The Dark Side of the Moon, a 1973 album by Pink Floyd, may be the greatest and most iconic record in the annals of classic rock, note for note and track for track. It’s just beautiful, right down to the iconic front cover with its gloomy background, prism, and rainbow of light. But what if you analyze the record as a whole? What happens if we compare each of the 10 songs to one another instead of comparing the entire album to its contemporaries? Which of the recorded performances is the best and which is the least memorable? Let’s rank each song on Pink Floyd’s The Dark Side of the Moon, so relax, switch on your neon lights, fire up your copy of The Wizard of Oz, and take a seat.
The Dark Side of the Moon, which was recorded between 1972 and 1973, was created from experimental live performances that came before. It included songs inspired by Syd Barrett’s early departure from the band as well as songs about the life of a rock star.
The song “Time,” which begins with the sound of alarms and ticking clocks, addresses issues that are universal and not just relevant to the album’s premise. Specifically, the notion of a life worth living, the passage of time, and the reality of aging. It begins so ominously and nervously, cautioning the audience to “don’t let others make your choices for you.”
“Great Gig in the Sky” 2.
The soaring “Great Gig in the Sky,” which includes singer Clare Torry and who performs the celestial, heavens-like vocal improvisation on the song during its instrumentals, follows “Time” back-to-back on this list and on the LP. This song is frequently brought up while discussing the greatest, most recognizable vocal performances to date.
This song, like “Time,” addresses a subject that many of us think about on a daily or even hourly basis. Roger Waters’ catchy bass line plays over the beginning sound effects of ripping paper receipts, cash registers opening, and rattling change. David Gilmour sings, “Money, it’s a gas / Grab that cash with both hands and make a stash.” Additionally, Dick Parry’s rumbling sax solo in the song is notable.
Fourth, “Breathe (In the Air)”
The second track on the album, “Breathe (In the Air),” is a quiet, brooding track with trippy slide guitars and vocal harmonies. Despite the fact that The Dark Side of the Moon and The Wizard of Oz are famed for their musical synchronicity, there is a lyric from “Breathe (In the Air)” that serves as a crucial link in the relationship between the two. The verse balanced on the biggest wave enters just as Dorothy is moving along a fence.
Fifth: “Us and Them”
The first time Dorothy meets an Ozite is when the song “Us and Them” is played when The Wizard of Oz is being screened. There are many similarities between the two dreamy masterpieces, notwithstanding Pink Floyd’s denials that there is any relationship between the music and the beloved film. This song, which lasts for about eight minutes, is all about the concept of foreigners, whether they be in terms of space, the mind, or even the interdimensional. In addition to the topic, the song has tranquil but bizarre lyrics and pleasant gang vocals.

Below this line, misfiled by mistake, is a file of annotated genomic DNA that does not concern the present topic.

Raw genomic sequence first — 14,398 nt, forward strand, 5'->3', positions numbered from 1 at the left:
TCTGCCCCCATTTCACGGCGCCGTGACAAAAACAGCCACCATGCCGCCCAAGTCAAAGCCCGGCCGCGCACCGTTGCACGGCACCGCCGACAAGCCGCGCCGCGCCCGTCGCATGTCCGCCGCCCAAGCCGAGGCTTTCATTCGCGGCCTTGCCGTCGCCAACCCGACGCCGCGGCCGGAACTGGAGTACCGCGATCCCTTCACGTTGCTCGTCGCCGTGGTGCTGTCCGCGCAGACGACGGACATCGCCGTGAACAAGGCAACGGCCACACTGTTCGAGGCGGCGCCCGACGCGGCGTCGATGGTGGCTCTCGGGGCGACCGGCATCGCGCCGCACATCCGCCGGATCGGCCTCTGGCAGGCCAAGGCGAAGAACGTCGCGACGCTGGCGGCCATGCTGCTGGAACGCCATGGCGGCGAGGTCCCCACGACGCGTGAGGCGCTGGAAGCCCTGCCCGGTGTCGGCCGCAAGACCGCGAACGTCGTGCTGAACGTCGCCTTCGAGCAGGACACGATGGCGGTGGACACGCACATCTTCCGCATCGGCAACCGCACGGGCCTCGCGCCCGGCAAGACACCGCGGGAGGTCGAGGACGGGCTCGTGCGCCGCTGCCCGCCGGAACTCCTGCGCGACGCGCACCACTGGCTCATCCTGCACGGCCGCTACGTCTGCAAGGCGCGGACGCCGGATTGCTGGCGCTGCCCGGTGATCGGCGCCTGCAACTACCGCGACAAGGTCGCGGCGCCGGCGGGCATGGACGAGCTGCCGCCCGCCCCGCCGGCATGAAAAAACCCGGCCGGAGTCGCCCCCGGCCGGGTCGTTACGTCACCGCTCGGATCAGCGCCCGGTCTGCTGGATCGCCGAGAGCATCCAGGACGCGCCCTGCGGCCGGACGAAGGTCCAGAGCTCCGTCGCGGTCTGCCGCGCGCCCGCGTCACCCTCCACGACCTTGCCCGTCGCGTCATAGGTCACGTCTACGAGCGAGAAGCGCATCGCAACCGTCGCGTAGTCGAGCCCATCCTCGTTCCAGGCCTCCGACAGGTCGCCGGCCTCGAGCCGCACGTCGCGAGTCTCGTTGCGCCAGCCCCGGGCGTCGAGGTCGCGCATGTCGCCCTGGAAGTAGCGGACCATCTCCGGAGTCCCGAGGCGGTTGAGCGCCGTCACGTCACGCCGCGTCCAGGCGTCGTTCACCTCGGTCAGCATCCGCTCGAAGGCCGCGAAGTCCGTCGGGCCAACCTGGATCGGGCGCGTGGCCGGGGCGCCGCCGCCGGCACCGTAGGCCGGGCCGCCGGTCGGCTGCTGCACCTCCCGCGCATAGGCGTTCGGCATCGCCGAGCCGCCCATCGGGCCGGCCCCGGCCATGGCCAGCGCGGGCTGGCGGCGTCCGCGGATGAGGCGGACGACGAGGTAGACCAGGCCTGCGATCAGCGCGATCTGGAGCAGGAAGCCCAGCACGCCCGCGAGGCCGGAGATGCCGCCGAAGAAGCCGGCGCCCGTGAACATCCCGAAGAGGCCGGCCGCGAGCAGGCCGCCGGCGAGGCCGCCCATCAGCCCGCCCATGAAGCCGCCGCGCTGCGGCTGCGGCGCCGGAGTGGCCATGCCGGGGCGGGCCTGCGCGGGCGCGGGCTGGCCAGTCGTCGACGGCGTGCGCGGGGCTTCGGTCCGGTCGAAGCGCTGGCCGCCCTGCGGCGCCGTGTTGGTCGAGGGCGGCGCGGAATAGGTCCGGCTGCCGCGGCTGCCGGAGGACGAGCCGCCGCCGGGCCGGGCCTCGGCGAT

“Brain Damage” 6.
The most wild tune on the record, “Brain Damage,” has vocals that resemble those found inside a crazy person’s head. The crazy is in the hall as well as on the grass, according to the lyric. The song on the album is the one that gives the impression that the listener is in a mental institution. In that sense, it’s thrilling, if a little confusing. The lyrics include the song’s title as well.
“Any Colour You Like”
This blues-rock instrumental is a mind-numbing palate cleanser as well as a wild musical ramble. “Any Colour You Like” is like a magic mushroom with its echoing synths and odd improvisation solos.
“On the Run” 8.
The band’s phobia of flying inspired “On the Run,” another confusing song with sound sampling that pops in and out like faces in a nightmare. The third tune on the album also connects with Dorothy traveling in the tornado to Oz when playing in time with The Wizard of Oz.
The pinnacle of a brilliant album is the album’s last song, “Eclipse.” It’s victorious, joyous, and a shining illustration of the band’s noble character, weaved throughout its superior progressive rock. It has strong musical ability and sticky gang vocals, similar to many other songs on the CD.
“Speak to Me”
There is nothing wrong with “Speak to Me,” it’s just the least important song on an album full of important songs. The song, which only lasts around a minute, opens the album. However, it establishes the mood with a heartbeat and a few of the other sound samples—such as the tearing of receipt paper and the lunatic’s laugh—found in other songs on the LP. It’s a song with ominous undertones.